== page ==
“If you thought the Wild West was wild, wait until you read about West Florida. In Kent Wascom’s stunning debut novel that territory serves as microcosm of a nation’s dark and violent infancy . . . With its setting, its violence-driven plot and its resonant and often harshly beautiful language, The Blood of Heaven evokes comparison to the work of Cormac McCarthy. Its mordant humor and its exploration of slavery and violence as the tragic flaws at the heart of American history—as well as its awareness of what hellish danger awaits those who are sure God is on their side—recall such writers as William Faulkner, Flannery O’Connor and Mark Twain. Angel is a terrifying and irresistible narrator, and Kent Wascom is a striking new voice in American fiction.”—Miami Herald

“Wascom’s West Florida makes the Old West look like a Disney resort in comparison, and his protagonist is a fitting emissary for this harsh and unforgiving land . . . Whether describing a tender moment between husband and wife or a brutal revenge killing, there’s no question of Wascom’s range . . . There is plenty here to applaud in this grim portrait of a dysfunctional frontier family caught up in a forgotten American war.”—NPR Books

“Kent Wascom, a 26-year-old Louisiana native, has produced an astonishingly assured debut . . . He is more knowing than a writer his age has any right to be and displays a virtuosic command of biblical cadence and anachronistic vernacular without striking any false notes.”—San Francisco Chronicle

“Wascom’s setting fascinates, while the veneer of violence makes us eager spectators in this narrative of American conquest and survival . . . Ultimately, Wascom skirts around Faulkner’s Mississippi, O’Connor’s Georgia, and McCarthy’s divided interests of Tennessee and Texas to firmly plant his stake in America’s Deep South. It is a wise move. In Blood of Heaven, Wascom paints a fuller portrait of the American South. Though he makes strong overtures to these Southern writers and their territory, Wascom makes it his own.”—Washington Independent Review of Books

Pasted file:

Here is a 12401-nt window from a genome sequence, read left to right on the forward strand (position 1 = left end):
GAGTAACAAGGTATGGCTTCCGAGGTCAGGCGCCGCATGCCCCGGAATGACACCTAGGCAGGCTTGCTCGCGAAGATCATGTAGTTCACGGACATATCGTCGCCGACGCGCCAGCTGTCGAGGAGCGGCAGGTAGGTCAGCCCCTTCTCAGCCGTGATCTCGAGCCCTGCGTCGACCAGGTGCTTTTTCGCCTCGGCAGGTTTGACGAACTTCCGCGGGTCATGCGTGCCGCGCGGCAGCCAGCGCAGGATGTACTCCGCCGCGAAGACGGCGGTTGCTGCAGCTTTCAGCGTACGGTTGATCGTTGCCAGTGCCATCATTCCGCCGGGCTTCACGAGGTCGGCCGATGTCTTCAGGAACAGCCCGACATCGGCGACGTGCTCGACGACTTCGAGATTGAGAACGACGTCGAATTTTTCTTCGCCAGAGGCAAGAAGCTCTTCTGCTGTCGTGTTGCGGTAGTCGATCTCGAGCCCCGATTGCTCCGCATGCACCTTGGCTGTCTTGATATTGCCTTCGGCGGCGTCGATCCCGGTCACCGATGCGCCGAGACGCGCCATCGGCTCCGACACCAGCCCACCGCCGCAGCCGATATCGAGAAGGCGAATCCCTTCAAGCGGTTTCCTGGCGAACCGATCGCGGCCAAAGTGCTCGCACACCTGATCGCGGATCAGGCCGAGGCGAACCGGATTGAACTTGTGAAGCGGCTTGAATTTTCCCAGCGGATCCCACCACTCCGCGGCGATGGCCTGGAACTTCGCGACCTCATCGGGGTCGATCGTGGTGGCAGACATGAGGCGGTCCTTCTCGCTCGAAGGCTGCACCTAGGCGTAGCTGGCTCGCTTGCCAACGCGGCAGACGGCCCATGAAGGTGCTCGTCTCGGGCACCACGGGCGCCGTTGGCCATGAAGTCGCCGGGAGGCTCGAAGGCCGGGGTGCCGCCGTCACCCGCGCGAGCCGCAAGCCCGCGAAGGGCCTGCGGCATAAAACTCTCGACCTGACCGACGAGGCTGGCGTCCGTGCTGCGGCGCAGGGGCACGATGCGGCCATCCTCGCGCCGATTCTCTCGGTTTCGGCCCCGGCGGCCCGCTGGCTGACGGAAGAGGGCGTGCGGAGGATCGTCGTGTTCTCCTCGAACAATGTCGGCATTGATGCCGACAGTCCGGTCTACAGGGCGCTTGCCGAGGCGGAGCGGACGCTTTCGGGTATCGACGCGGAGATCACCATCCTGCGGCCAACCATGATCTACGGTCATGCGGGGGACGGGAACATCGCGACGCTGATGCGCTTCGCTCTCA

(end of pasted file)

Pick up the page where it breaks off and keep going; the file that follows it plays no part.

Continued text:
“Kent Wascom has written a rollicking historical thriller, a juicy love story, religious symbolism, a tale of woe, adventure, lust, manhood, money-chasing, nationhood, and religious and racial bigotry in early 1800s America. . . . Early American history was raw and gritty, and Wascom deals in that hard-boiled reality, but it’s balanced by a polished and eloquent prose style that has a certain Old Testament quality to it, which gives the tale its unique flavor and gravity. . . . Wascom engages America’s original sin with real force and seriousness; indeed, there are brutal passages that detail this incredible evil as the real-life horror show it was, and truly show America’s complicity in a moral abhorrence.”—Tallahassee Writers Association


It is coming in the warming water and the columns of the upper air. In the convergence of massed air and the tilting face of the sun. It is coming from the islands of the Cabo Verde west of Africa where the tradewinds, which once filled the sails of ships jammed with the captive and enslaved, make warlike commerce with other masses of air and form the beginnings of the storm. The hurricane, the god of the coast whose Passover is August and September, and which, before it was a god, was and remains a function of the earth’s need to temper summer, a colossal cooling mechanism. Around these giants the weight of the world shifts, the atmosphere thins to vacuum, and were you to stand at the right height in one’s eye you would be sucked skyward with the planet’s hot updraft and dissolved among the brilliant clouds to fall as particles of rain. It is coming for them in the summer that begins with arrows and ends with the beginning of the Great War. And it has no name. We can no more name the storm than we can hold the wind in our hands or know the nature of love.

Isaac knew from the moment he saw her, screened by a cut of smooth cordgrass waving in the wind off the bay, that she was the one from the portrait. The shoddy painting on the wall of the bedroom in the Woolsack house on Deer Island—the daughter, Kemper. It had been years since that day, but he remembered. They were not ten yards from one another, in opposite cuts of the marsh, where he’d spent the better part of the afternoon sketching ribbed mussels and a needlefish sought by a crane, and she, it seemed, was poaching a crab trap.


An Okra Pick for Summer 2018